“I think the more guidance the court gives, the better off everyone will be,” Minor said Wednesday.
Recently in a 6-3 decision, the Alabama Supreme Court struck down a preliminary injunction order by a lower court which kept Gov. Bob Riley’s Task Force from conducting raids on the White Hall Entertainment Center in Lowndes County, which advertised that the EC offered, “HOT SLOTS!” for its customers.
Minor said although last week’s ruling wasn’t an opinion rendered about a case that was tried and appealed from a circuit court, in his opinion the higher court’s ruling gives a sort of road map as to how the majority of the court views electronic bingo machines.
“In short, as the Riley defendants put it, the machines at issue ‘have none of the elements of human skill and interaction that are fundamental to the game of bingo,’” the high court’s opinion states.
The St. Clair County District Attorney also points to page 24 of the Alabama Supreme Court opinion which the court agrees that the legality of electronic bingo machine is “a matter of great public interest and importance and that there is a clear and pressing need for an authoritative determination as to that question.”
Minor said more guidance is needed from the Alabama Supreme Court.
“We have some people in the state who still argue that ‘electronic bingo’ machines are legal in Alabama,” Minor said. “I think our case pending before the court could go a long way in setting parameters as to what is a legal form of bingo by applying the high court’s six-point definition in the White Hall case.”
In its opinion, the Alabama Supreme Court defined the game of bingo, saying it must meet six criteria’s.
“I think it (the St. Clair County case) will give them another opportunity with a case that was tried in circuit court and whose final appeal is now before them,” Minor said. “Their opinion last week was for a preliminary injunction, not a final case ruling from a circuit court.”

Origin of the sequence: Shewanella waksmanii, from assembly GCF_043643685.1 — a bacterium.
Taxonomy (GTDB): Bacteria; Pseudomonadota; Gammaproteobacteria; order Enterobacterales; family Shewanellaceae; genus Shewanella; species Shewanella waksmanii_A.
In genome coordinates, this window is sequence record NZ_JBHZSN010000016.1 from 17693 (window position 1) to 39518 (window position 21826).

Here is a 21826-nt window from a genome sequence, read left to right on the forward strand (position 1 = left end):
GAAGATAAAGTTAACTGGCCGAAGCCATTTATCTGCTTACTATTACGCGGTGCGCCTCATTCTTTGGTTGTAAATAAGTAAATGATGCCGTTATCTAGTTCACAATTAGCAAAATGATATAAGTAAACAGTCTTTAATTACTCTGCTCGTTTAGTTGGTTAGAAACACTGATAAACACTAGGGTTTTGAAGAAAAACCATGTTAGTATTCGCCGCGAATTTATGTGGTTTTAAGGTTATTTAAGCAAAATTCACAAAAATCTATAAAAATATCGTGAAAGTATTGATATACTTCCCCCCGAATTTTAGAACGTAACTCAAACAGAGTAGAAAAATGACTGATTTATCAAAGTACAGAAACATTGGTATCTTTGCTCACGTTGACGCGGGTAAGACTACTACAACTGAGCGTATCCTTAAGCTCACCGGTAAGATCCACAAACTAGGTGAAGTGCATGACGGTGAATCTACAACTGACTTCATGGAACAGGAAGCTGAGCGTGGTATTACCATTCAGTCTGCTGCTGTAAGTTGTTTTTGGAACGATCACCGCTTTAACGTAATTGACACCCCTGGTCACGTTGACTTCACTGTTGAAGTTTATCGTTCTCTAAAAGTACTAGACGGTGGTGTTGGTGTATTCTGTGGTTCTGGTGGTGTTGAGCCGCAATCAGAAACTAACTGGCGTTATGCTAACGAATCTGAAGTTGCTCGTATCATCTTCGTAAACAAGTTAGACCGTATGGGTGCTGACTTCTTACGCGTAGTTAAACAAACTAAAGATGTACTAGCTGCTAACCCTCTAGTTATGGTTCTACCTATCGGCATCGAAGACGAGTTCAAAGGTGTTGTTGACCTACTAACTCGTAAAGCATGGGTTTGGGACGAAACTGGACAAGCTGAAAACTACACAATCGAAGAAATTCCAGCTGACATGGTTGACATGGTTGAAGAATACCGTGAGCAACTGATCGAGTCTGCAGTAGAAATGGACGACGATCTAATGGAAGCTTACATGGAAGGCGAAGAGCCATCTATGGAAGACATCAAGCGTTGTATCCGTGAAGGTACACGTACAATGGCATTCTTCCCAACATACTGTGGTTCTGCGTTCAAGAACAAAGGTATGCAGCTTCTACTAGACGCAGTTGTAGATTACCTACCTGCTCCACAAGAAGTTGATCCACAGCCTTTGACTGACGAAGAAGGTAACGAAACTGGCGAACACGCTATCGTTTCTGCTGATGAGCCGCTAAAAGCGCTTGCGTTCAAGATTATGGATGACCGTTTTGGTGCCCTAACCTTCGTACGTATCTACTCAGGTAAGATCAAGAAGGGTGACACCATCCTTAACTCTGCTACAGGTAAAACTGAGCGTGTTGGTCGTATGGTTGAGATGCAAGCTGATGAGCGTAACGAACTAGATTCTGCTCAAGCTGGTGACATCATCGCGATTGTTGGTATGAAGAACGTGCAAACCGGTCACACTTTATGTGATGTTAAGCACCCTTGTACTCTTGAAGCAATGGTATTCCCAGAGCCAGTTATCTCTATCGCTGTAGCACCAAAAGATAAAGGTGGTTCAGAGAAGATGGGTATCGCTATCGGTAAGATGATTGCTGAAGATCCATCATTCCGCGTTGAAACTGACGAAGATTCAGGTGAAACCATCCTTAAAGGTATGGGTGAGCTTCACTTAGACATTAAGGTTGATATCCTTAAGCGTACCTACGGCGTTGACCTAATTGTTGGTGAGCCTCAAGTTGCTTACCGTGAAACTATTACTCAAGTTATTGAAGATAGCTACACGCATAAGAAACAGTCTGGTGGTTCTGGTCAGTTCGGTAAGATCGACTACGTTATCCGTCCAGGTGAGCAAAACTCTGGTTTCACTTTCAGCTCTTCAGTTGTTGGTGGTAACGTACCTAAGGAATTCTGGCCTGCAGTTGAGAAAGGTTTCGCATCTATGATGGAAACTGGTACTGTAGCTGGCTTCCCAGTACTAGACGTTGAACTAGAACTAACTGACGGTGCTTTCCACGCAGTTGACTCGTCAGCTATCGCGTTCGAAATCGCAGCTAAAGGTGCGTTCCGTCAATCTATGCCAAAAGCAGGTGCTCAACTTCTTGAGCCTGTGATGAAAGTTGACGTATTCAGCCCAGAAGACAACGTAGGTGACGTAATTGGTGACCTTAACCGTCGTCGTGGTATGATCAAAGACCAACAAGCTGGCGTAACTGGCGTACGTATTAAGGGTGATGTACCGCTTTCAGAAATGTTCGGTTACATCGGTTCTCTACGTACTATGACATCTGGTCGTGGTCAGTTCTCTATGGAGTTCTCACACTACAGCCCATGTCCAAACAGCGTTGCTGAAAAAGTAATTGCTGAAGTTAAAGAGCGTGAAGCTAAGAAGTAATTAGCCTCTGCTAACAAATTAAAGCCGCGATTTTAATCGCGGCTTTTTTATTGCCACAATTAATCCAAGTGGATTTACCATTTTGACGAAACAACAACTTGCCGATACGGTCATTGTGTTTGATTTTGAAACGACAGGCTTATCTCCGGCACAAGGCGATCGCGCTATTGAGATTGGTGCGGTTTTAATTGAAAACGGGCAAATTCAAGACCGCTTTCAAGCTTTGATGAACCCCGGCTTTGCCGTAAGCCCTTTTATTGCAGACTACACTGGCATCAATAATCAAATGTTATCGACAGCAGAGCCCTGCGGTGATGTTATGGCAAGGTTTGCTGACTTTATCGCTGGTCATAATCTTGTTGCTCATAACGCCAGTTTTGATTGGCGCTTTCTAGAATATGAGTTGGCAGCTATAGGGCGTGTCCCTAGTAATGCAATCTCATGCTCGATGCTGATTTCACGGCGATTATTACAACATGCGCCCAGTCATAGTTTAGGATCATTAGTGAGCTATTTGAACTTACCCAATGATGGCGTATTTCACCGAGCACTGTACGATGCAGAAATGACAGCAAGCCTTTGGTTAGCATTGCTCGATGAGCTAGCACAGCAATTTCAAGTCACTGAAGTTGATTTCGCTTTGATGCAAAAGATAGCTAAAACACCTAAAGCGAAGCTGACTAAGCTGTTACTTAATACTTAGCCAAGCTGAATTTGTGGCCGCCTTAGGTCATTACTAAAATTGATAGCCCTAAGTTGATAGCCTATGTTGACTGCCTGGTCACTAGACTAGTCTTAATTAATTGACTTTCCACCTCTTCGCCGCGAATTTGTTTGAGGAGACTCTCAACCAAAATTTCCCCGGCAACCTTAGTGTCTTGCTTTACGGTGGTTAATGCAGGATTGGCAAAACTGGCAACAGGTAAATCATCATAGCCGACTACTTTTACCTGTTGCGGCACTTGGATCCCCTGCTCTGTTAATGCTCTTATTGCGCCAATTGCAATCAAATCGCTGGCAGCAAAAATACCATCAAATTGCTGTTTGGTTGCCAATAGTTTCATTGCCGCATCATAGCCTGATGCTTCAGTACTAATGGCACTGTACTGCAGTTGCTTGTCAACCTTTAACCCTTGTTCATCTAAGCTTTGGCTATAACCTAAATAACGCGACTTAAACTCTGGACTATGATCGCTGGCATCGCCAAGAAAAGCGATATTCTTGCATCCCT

One of the challenges by local St. Clair County authorities is that the local Constitutional Amendment 542 only allows bingo to be played on paper cards, not on electronic machines.
“They (the Alabama Supreme Court) did not address the issue whether or not under the Lowndes County amendment that only ‘paper cards’ can be used to play bingo,” Minor said. “That is one of the issues in our case.”
In the St. Clair County case involving electronic bingo machines, The city of Ashville, the American Legion Post 170, and Shooting Star Entertainment Group, LLC, plaintiffs in the case, asked the St. Clair County Circuit Courts for a declaratory judgment about whether the city of Ashville was in compliance with Amendment 542 of the Alabama Constitution. The city council passed an ordinance in December 2008 outlining the issuance of permits or licenses for electronic charity bingo.
St. Clair County Sheriff Terry Surles said publicly he would arrest anyone caught operating electronic bingo machines in St. Clair County.
Minor also contended the gaming devices were nothing more than slot machines dressed up as “purported bingo machines.”
St. Clair County Circuit Court Judge Charles Robinson eventually ruled in favor of the city of Ashville and the other plaintiffs involved in the case.
The judge ruled electronic bingo machines were legal, and the city of Ashville could move forward with bringing electronic bingo to that city.
Robinson refused to order a stay in the case, and a motion for a stay was filed with the Alabama Supreme Court by the defendants, Minor and Surles.
While the emergency motion for stay was being considered by the high court, Robinson allowed Shooting Star Entertainment Group, LLC, to move electronic bingo machines into the American Legion Post 170 in Ashville.
People played electronic bingo for about 12 days before the plug was pulled on the electronic bingo machines.
The Alabama Supreme Court’s in a 6-3 decision issued a stay in the case, which temporarily halted electronic bingo operations in Ashville and throughout St. Clair County until the high court rendered its opinion about the legality of the electronic bingo machines in St. Clair County.
Minor said he was uncertain when the Alabama Supreme Court would make its ruling in the matter.
“I don’t have any indication as to when the court will release an opinion in the St. Clair County case,” Minor said.